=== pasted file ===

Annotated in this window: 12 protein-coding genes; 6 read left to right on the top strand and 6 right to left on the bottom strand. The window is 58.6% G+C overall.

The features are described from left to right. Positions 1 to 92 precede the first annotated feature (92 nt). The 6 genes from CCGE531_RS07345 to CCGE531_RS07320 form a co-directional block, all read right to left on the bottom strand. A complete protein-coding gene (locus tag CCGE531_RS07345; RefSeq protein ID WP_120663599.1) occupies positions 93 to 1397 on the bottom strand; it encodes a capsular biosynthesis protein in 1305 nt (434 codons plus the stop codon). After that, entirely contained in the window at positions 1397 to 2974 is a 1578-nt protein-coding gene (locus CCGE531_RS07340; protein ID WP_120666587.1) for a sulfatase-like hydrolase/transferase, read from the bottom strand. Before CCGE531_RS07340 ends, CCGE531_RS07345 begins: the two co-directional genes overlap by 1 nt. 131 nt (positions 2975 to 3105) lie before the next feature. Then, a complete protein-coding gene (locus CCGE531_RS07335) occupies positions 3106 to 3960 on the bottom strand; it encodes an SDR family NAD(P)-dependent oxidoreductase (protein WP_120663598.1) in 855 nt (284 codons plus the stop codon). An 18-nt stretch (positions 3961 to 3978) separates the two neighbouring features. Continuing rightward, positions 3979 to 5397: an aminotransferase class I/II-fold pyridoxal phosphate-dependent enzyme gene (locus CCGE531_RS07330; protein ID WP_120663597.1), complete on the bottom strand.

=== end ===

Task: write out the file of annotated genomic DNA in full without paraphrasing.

Annotated in this window: 12 protein-coding genes; 6 read left to right on the top strand and 6 right to left on the bottom strand. The window is 58.6% G+C overall.

The features are described from left to right. Positions 1 to 92 precede the first annotated feature (92 nt). The 6 genes from CCGE531_RS07345 to CCGE531_RS07320 form a co-directional block, all read right to left on the bottom strand. A complete protein-coding gene (locus tag CCGE531_RS07345; RefSeq protein ID WP_120663599.1) occupies positions 93 to 1397 on the bottom strand; it encodes a capsular biosynthesis protein in 1305 nt (434 codons plus the stop codon). After that, entirely contained in the window at positions 1397 to 2974 is a 1578-nt protein-coding gene (locus CCGE531_RS07340; protein ID WP_120666587.1) for a sulfatase-like hydrolase/transferase, read from the bottom strand. Before CCGE531_RS07340 ends, CCGE531_RS07345 begins: the two co-directional genes overlap by 1 nt. 131 nt (positions 2975 to 3105) lie before the next feature. Then, a complete protein-coding gene (locus CCGE531_RS07335) occupies positions 3106 to 3960 on the bottom strand; it encodes an SDR family NAD(P)-dependent oxidoreductase (protein WP_120663598.1) in 855 nt (284 codons plus the stop codon). An 18-nt stretch (positions 3961 to 3978) separates the two neighbouring features. Continuing rightward, positions 3979 to 5397: an aminotransferase class I/II-fold pyridoxal phosphate-dependent enzyme gene (locus CCGE531_RS07330; protein ID WP_120663597.1), complete on the bottom strand.